It is early afternoon on Sunday and I am gently bubbling in the liturgical afterglow. We were summer scant today, seven in the pews, and many gone who normally fill the Sunday tasks. So I was priest, preacher and acolyte to myself, and altar guild after service. Took communion to my healing shut-in, who, praise be, thinks she will be among us again soon. So now all is tended and tucked away, the worshippers fed on word and sacrament, coffee, cake and fellowship and sent out to be the church in the world. I am a bit weary. Sermon-writing Saturdays after a full work-week take an energy toll, even when supported by spirited RevGals both blog-ly and physically present, to provide encouragement, inspiration, distraction and a good laugh. But if a long day of sermonizing is the price of admission to preach and celebrate the Eucharist I will pay it joyfully. For the Spirit had my back today. The 1752 words of the sermon became more than they were on paper, came alive, took flight. Not of my doing. I allowed, enjoyed and marveled at it all. Twenty-two minutes, the person whom I asked to time it told me. Worth every minute, she said. Unsolicited. And when we got to the Lord's prayer in the service, I thought I just might levitate, the prayer was so immediate and vibrant and real.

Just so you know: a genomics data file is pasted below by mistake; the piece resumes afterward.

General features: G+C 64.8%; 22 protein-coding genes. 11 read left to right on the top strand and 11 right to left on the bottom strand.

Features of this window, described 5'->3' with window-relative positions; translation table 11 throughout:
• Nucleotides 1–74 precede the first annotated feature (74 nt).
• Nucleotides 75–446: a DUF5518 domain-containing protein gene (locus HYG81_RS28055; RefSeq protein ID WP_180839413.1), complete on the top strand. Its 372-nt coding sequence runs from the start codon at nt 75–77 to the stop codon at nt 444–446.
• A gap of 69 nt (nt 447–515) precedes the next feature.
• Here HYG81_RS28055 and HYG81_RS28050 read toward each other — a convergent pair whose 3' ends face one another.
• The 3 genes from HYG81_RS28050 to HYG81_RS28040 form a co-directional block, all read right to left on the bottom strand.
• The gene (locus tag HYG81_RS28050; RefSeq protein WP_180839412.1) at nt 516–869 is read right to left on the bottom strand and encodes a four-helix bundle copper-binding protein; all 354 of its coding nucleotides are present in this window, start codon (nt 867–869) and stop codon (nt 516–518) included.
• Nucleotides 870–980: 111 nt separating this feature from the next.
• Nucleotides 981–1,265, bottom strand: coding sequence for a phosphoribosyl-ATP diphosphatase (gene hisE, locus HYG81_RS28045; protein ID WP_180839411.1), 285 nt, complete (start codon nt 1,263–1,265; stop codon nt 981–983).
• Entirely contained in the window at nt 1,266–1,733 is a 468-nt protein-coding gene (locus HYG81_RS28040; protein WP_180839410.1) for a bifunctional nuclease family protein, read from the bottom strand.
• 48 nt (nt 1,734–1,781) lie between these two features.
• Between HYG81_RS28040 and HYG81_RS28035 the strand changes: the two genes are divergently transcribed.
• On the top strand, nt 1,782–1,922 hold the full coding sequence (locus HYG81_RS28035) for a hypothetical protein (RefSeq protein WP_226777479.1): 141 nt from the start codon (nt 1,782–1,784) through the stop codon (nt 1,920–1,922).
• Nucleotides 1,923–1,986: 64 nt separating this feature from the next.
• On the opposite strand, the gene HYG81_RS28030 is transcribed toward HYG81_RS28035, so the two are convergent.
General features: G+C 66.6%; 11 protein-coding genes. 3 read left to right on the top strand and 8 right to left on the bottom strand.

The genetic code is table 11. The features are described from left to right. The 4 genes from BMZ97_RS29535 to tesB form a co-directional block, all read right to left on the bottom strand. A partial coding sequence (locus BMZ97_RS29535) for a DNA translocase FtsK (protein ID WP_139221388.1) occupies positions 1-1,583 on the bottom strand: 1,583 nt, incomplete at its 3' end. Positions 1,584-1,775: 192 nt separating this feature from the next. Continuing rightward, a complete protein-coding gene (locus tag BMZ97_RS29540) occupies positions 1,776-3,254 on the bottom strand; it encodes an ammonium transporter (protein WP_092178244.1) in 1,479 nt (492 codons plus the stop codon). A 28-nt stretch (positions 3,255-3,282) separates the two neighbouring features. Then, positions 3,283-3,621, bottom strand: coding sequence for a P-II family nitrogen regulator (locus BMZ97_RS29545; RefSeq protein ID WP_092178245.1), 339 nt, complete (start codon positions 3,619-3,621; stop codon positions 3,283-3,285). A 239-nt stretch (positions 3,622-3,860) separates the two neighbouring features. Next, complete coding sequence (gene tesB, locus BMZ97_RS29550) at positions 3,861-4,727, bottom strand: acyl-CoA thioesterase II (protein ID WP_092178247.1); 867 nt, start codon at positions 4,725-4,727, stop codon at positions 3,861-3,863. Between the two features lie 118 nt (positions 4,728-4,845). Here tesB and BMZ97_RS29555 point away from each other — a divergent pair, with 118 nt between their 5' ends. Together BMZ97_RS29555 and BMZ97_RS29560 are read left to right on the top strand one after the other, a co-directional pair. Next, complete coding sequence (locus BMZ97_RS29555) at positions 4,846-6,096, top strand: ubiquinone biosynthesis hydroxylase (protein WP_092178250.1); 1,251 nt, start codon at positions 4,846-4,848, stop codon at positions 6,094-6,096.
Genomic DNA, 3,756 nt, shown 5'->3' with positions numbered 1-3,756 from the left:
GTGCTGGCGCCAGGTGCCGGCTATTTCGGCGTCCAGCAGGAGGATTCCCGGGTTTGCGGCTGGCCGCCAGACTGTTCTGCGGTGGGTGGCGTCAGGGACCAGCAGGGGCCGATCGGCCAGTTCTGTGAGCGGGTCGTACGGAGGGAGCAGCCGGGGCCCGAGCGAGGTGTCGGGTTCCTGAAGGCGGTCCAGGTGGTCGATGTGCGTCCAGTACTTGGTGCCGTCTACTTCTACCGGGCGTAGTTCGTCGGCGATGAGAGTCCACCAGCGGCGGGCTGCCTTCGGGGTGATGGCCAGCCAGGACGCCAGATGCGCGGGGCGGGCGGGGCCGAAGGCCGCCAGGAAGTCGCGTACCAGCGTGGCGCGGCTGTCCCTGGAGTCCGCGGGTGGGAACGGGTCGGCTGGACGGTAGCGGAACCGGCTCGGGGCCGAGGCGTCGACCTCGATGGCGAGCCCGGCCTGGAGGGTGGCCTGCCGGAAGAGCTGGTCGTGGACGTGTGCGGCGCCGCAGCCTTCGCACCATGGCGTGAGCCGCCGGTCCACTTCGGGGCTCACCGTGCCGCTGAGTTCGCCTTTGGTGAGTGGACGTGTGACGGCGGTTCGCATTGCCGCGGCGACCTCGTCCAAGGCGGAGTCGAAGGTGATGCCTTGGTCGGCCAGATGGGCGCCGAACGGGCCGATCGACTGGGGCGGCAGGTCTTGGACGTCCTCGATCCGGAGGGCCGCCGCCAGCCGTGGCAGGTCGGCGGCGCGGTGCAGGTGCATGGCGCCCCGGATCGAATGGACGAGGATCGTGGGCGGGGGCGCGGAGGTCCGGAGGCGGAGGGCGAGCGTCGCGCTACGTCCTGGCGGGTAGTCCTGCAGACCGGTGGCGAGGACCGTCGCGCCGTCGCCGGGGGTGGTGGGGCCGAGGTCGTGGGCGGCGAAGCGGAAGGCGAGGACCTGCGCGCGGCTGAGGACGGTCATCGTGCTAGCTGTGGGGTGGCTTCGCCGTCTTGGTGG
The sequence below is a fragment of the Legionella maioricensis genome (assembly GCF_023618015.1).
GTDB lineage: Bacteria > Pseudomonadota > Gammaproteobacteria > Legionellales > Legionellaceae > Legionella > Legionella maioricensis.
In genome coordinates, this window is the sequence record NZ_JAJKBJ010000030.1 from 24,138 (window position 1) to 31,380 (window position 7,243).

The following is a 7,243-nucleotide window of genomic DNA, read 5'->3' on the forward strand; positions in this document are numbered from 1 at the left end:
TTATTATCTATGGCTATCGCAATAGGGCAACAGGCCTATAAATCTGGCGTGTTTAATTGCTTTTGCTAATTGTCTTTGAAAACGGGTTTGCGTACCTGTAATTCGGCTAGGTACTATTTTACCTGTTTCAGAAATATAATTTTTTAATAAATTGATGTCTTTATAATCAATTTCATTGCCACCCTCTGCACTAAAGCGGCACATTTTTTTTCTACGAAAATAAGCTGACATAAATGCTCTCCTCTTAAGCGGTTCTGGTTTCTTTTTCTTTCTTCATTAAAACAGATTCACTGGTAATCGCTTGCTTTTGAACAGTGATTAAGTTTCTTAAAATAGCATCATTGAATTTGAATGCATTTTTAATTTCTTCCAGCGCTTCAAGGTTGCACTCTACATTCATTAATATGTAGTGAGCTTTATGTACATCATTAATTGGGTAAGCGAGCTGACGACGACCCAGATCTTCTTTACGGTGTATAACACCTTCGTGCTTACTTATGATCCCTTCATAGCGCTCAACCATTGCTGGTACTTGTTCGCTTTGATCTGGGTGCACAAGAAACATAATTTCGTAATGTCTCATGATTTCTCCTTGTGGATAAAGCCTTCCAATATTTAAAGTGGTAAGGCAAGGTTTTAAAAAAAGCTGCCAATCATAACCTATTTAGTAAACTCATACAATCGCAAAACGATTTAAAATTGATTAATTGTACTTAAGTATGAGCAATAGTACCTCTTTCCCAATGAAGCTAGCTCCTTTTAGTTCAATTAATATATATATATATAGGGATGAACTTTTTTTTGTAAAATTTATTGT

My healing shut-in person has been struggling, we have been praying. She tells me just this week, she not only feels better physically but has this sense of Presence-with-her that she has been missing for a long time. She says that just this week she needed comfort and felt drawn to the Lord's Prayer "for some odd reason." I got to hold the baby I baptized on Easter, who is her youngest granddaughter, and to preach an impromptu children's sermon to the baby's big sister "almost five" who asked what my OneEpiscopalian bracelet meant.
Here I have been looking for bread and eggs and fish, but God has given me God's indwelling Spirit. Imagine that.